Faster product development requires all stakeholders in the biomedical ecosystem to shake up the way that they’ve always done things. Clinical trials are the longest and most expensive part of developing new treatments. Innovative approaches such as platform trials, adaptive designs, computer modeling, the use of real-world data and telemedicine have proven to reduce study time, which saves money. The groundbreaking I-SPY 2 breast cancer trial reduced study start-up time from 10-13 months to 45-60 days.
Faster innovation also requires researchers to adopt and apply advanced analytics (and regulations to encourage this activity) to bigger data sets. This can help make R&D more efficient and effective and more precisely target treatments to patients who are most likely to benefit from them.
Efforts to make R&D more efficient and less risky can bring more cures to market faster, leading to greater options for patients and more competition to hold down prices.
Another way to reduce costs is to empower patients by making the drug delivery and access channels more efficient. The administration’s proposals to eliminate policies that prevent pharmacists from telling patients when they may have lower cost alternatives are a step in the right direction. However, proposals that require manufacturers to include pricing information in their direct-to-consumer ads may have the unintended consequence of scaring patients away from seeking care.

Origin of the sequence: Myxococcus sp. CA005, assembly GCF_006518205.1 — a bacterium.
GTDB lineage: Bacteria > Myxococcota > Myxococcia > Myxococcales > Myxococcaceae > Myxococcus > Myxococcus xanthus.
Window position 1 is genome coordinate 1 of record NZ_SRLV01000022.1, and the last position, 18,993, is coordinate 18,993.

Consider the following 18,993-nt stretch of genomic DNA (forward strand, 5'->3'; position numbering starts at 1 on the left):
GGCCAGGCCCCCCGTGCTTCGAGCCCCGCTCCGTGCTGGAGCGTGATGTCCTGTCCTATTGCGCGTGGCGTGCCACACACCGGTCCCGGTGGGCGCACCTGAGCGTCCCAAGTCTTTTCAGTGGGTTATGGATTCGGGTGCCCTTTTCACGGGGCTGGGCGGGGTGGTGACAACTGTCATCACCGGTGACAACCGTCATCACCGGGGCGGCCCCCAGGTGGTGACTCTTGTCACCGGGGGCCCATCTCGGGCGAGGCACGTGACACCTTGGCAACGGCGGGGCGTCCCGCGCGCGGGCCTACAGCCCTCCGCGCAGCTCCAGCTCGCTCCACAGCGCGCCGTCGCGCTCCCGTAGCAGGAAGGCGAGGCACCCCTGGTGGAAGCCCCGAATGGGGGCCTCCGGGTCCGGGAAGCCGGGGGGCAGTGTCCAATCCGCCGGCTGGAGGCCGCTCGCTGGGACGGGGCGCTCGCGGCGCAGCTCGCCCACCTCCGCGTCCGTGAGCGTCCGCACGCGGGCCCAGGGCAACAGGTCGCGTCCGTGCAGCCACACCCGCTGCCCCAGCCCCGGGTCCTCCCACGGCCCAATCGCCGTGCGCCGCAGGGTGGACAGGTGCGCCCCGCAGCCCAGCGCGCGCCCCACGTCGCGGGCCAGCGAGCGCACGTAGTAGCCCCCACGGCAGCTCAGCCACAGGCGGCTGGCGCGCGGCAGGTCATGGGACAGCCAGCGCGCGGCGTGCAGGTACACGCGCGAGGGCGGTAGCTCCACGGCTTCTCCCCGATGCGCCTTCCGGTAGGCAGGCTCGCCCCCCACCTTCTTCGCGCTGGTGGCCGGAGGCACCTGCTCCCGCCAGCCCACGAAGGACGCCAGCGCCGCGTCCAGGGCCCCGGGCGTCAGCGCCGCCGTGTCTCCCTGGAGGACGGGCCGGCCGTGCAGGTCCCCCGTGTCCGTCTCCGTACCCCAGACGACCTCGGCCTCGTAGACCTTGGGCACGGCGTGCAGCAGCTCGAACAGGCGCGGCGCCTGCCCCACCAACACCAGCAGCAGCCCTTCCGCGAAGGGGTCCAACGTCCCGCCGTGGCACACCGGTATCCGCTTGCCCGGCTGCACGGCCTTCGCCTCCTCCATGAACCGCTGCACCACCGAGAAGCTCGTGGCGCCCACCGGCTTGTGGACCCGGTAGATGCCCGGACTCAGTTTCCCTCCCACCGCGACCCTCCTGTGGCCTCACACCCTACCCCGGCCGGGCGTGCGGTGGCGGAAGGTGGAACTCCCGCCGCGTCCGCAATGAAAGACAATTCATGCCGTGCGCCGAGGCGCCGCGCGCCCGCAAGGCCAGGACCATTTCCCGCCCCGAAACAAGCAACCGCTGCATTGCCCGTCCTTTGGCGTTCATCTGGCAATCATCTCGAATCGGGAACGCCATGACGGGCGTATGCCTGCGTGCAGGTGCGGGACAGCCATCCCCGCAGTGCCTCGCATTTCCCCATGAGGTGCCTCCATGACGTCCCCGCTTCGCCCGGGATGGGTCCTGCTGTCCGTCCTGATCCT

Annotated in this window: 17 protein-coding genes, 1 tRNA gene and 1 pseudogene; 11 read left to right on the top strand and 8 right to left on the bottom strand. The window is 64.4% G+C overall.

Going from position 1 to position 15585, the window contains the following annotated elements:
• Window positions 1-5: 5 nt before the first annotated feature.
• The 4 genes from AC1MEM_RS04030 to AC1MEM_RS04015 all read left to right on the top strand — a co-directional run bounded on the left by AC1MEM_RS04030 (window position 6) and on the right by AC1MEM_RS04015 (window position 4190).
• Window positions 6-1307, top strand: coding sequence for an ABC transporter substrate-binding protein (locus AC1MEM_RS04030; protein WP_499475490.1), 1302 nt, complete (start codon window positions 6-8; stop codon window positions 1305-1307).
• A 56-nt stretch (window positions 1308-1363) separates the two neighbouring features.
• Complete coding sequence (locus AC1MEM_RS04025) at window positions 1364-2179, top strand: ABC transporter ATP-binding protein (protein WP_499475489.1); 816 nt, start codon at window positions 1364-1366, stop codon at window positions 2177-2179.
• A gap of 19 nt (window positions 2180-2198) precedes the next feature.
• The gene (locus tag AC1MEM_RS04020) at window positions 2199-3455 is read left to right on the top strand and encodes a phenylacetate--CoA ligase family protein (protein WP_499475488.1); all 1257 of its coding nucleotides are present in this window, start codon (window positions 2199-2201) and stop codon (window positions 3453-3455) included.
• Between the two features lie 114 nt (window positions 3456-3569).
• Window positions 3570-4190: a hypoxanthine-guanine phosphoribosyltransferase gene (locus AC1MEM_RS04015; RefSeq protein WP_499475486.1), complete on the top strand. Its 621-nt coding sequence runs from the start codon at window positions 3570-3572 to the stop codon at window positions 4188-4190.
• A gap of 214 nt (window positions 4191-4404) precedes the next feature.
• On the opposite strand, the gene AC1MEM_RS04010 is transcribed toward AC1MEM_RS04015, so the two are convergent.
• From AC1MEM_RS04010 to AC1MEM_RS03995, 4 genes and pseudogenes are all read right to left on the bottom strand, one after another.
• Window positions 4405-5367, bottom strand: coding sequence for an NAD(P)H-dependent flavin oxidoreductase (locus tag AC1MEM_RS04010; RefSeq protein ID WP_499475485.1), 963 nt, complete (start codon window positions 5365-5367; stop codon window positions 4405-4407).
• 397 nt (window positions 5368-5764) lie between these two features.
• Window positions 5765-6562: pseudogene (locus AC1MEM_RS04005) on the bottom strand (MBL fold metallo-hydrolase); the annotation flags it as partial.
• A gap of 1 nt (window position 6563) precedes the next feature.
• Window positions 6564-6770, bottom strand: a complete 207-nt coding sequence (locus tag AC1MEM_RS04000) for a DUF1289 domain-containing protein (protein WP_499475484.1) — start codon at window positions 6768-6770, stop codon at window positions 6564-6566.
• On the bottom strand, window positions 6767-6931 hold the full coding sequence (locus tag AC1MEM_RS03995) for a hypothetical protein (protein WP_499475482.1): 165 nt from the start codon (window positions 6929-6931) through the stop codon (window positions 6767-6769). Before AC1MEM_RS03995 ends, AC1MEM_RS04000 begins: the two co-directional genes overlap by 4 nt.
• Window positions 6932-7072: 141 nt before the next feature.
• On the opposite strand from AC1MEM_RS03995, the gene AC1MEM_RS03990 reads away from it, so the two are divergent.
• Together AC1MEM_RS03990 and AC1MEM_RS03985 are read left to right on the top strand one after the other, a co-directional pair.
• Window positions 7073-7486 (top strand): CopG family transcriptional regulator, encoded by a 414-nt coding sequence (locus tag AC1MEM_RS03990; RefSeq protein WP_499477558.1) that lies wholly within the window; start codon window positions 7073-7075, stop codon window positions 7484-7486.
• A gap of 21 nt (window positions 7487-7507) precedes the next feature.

The work FasterCures has done on value demonstrates that patients find information other than the list price more helpful, such as out-of-pocket, non-medical and future costs. The most important actor in providing patients with meaningful transparency is the insurer, who sees the entirety of the patient experience and can provide information on the costs patients care about and the value of all of their treatment options, not just drugs.
The administration is right to address the affordability of drugs. It should start by identifying and eliminating practices that create market distortions, such as payments between health care entities based on the price of drugs.